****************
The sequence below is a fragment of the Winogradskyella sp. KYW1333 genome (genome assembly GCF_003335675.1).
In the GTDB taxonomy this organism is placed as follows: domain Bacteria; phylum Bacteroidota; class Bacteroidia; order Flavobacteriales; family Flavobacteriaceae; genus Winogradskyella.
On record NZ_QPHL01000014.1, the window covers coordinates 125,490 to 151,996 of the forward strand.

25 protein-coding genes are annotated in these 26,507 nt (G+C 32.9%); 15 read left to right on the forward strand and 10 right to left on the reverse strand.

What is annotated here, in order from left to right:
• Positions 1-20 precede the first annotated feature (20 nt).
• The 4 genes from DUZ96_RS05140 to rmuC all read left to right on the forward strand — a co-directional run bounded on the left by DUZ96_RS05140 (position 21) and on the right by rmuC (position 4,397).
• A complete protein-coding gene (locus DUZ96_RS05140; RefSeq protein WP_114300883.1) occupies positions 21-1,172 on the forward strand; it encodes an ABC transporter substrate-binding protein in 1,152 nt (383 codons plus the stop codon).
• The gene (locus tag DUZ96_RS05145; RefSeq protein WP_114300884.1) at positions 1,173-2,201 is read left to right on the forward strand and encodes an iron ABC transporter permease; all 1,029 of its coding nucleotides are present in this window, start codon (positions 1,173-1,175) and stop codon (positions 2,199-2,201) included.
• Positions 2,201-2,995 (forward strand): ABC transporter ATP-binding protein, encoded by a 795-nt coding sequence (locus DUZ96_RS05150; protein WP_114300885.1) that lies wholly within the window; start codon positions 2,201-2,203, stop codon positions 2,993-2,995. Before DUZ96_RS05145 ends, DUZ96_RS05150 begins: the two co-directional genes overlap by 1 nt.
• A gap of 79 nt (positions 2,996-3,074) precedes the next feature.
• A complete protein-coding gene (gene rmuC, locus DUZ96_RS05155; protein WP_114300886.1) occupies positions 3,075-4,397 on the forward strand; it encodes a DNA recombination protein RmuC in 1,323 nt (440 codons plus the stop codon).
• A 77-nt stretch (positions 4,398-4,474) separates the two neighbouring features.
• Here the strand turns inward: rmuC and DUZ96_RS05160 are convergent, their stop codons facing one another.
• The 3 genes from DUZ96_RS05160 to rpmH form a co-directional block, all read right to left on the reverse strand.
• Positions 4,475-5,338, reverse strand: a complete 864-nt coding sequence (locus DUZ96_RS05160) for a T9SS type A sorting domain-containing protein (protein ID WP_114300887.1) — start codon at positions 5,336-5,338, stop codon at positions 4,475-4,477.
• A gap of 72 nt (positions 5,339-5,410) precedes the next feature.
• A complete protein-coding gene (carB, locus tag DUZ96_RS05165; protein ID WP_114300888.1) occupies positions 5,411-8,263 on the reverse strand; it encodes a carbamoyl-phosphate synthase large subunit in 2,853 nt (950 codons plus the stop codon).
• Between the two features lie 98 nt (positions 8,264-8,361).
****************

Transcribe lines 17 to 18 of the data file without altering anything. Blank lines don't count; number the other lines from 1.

• A gap of 72 nt (positions 5,339-5,410) precedes the next feature.
• A complete protein-coding gene (carB, locus tag DUZ96_RS05165; protein ID WP_114300888.1) occupies positions 5,411-8,263 on the reverse strand; it encodes a carbamoyl-phosphate synthase large subunit in 2,853 nt (950 codons plus the stop codon).